Archive for February, 2008

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We don’t know how to collaborate through the network

Sharepoint is the collaboration model for Microsoft Office. It’s meant to save Office, because we work with teams, and teams are supposed to collaborate. But the problem is that we don’t know how to collaborate. Google has just launched Sites to provide a collaboration portal for Google’s business apps. But the fact remains, that most workers barely know how to operate the basic apps in Office. It’s one of the reasons that Google’s apps have a chance, they do less, but in many cases that’s enough.

There are many wonderful Wikis out there, but the best ones have a strong culture of collaboration. The form a social network with thier own customs. Corporate America doesn’t particularly like to collaborate in any deep sense. Sharepoint is used as just a slightly better version of email and shared network drives.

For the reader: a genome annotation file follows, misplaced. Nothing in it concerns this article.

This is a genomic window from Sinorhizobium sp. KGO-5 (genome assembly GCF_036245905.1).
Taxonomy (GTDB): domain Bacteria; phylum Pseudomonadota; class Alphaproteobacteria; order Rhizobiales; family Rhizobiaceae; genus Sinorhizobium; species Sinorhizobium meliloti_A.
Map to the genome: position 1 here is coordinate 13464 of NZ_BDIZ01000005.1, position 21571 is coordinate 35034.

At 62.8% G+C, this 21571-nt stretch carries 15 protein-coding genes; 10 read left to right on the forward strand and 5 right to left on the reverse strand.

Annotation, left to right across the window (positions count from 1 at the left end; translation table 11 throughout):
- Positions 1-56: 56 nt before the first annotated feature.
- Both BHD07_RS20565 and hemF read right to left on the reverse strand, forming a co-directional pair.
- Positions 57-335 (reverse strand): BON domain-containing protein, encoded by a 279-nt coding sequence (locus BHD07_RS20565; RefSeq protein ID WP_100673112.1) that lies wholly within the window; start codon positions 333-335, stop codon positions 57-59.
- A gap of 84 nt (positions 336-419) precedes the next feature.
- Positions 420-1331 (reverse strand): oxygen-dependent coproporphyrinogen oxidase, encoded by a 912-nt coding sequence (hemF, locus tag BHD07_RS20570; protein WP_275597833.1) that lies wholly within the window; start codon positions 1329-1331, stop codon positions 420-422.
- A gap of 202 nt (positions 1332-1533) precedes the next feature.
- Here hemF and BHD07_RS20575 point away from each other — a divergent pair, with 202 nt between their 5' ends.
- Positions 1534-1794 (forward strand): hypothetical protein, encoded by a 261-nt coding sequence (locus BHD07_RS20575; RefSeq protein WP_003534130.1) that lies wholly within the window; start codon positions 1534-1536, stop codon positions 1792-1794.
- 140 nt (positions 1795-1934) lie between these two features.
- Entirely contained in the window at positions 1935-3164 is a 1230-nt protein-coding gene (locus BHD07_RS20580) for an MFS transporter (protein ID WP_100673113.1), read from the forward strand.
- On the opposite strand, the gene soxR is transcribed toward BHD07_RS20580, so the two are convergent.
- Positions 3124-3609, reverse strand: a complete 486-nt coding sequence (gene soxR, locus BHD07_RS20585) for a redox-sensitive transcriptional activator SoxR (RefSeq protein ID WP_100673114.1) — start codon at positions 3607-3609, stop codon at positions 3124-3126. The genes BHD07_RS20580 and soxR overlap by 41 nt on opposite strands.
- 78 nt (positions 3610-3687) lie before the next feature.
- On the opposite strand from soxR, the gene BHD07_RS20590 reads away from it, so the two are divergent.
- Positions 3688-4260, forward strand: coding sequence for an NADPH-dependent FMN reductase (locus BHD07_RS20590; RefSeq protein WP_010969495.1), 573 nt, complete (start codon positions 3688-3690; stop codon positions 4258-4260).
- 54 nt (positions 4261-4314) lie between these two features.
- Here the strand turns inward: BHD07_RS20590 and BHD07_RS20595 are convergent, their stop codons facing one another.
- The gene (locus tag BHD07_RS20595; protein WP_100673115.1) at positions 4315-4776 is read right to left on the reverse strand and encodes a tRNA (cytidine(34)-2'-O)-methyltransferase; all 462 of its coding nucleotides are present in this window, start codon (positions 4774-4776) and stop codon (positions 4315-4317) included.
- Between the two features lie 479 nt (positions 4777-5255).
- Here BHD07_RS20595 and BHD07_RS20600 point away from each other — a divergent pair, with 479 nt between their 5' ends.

Considering all the money spent building applications in this space, you’d think it was fairly assured that the future state where we all collaborate is just around the corner. It may be a moment that never comes. Collaboration on a network is a culture, a social relation, something that requires practice. Most of the collaboration in business happens through people talking or through email, not much at all happens through the network. You’d think we’d be much better at collaborating with work than at play, but the reverse is true.

The commons and the cloud, the network and the tribes

The commons and the cloud, its the direction many of us see the world of personal/corporate technology moving. We’re starting to trust the cloud to hold our data, keep it safe and secure and provide it to us where ever and when ever we need it. Although there have been some notable failures recently, we assume that things will simply get better and better. The richer the cloud and commons become the better it is for all of us. The internet itself was built to route around failures in nodes of the network.